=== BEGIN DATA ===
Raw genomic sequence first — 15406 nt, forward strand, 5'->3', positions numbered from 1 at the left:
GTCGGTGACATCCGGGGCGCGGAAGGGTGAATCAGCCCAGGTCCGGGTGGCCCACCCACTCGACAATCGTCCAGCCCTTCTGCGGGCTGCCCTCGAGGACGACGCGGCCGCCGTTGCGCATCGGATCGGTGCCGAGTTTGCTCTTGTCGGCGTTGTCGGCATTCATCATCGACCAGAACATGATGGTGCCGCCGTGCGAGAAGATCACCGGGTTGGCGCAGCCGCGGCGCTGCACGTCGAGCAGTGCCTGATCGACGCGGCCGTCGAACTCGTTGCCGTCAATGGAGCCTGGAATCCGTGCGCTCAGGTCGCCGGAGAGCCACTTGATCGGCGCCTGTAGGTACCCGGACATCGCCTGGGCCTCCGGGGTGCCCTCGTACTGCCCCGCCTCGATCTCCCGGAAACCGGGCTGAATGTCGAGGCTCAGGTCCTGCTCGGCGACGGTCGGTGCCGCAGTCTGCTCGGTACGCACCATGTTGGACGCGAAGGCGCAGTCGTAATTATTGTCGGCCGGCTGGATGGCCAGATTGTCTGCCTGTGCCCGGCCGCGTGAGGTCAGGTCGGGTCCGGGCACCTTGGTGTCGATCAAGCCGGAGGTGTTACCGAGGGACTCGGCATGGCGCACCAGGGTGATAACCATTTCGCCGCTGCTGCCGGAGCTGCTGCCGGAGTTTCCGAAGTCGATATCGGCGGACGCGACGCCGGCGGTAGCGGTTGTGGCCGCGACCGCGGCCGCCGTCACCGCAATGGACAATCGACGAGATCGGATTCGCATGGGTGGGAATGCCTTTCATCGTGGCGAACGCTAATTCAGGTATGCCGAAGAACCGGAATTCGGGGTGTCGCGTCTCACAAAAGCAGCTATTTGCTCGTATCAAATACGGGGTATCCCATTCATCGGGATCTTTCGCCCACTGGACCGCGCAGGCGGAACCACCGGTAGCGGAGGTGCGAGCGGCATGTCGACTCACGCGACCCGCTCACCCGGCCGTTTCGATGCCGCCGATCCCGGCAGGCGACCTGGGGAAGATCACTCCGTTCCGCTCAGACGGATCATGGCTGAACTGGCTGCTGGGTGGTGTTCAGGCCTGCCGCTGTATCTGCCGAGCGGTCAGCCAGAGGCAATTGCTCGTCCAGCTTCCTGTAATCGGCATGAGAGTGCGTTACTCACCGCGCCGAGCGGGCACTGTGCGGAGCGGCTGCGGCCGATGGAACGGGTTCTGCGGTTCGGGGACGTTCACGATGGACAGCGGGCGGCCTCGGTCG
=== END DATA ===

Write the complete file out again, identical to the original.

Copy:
Raw genomic sequence first — 15406 nt, forward strand, 5'->3', positions numbered from 1 at the left:
GTCGGTGACATCCGGGGCGCGGAAGGGTGAATCAGCCCAGGTCCGGGTGGCCCACCCACTCGACAATCGTCCAGCCCTTCTGCGGGCTGCCCTCGAGGACGACGCGGCCGCCGTTGCGCATCGGATCGGTGCCGAGTTTGCTCTTGTCGGCGTTGTCGGCATTCATCATCGACCAGAACATGATGGTGCCGCCGTGCGAGAAGATCACCGGGTTGGCGCAGCCGCGGCGCTGCACGTCGAGCAGTGCCTGATCGACGCGGCCGTCGAACTCGTTGCCGTCAATGGAGCCTGGAATCCGTGCGCTCAGGTCGCCGGAGAGCCACTTGATCGGCGCCTGTAGGTACCCGGACATCGCCTGGGCCTCCGGGGTGCCCTCGTACTGCCCCGCCTCGATCTCCCGGAAACCGGGCTGAATGTCGAGGCTCAGGTCCTGCTCGGCGACGGTCGGTGCCGCAGTCTGCTCGGTACGCACCATGTTGGACGCGAAGGCGCAGTCGTAATTATTGTCGGCCGGCTGGATGGCCAGATTGTCTGCCTGTGCCCGGCCGCGTGAGGTCAGGTCGGGTCCGGGCACCTTGGTGTCGATCAAGCCGGAGGTGTTACCGAGGGACTCGGCATGGCGCACCAGGGTGATAACCATTTCGCCGCTGCTGCCGGAGCTGCTGCCGGAGTTTCCGAAGTCGATATCGGCGGACGCGACGCCGGCGGTAGCGGTTGTGGCCGCGACCGCGGCCGCCGTCACCGCAATGGACAATCGACGAGATCGGATTCGCATGGGTGGGAATGCCTTTCATCGTGGCGAACGCTAATTCAGGTATGCCGAAGAACCGGAATTCGGGGTGTCGCGTCTCACAAAAGCAGCTATTTGCTCGTATCAAATACGGGGTATCCCATTCATCGGGATCTTTCGCCCACTGGACCGCGCAGGCGGAACCACCGGTAGCGGAGGTGCGAGCGGCATGTCGACTCACGCGACCCGCTCACCCGGCCGTTTCGATGCCGCCGATCCCGGCAGGCGACCTGGGGAAGATCACTCCGTTCCGCTCAGACGGATCATGGCTGAACTGGCTGCTGGGTGGTGTTCAGGCCTGCCGCTGTATCTGCCGAGCGGTCAGCCAGAGGCAATTGCTCGTCCAGCTTCCTGTAATCGGCATGAGAGTGCGTTACTCACCGCGCCGAGCGGGCACTGTGCGGAGCGGCTGCGGCCGATGGAACGGGTTCTGCGGTTCGGGGACGTTCACGATGGACAGCGGGCGGCCTCGGTCG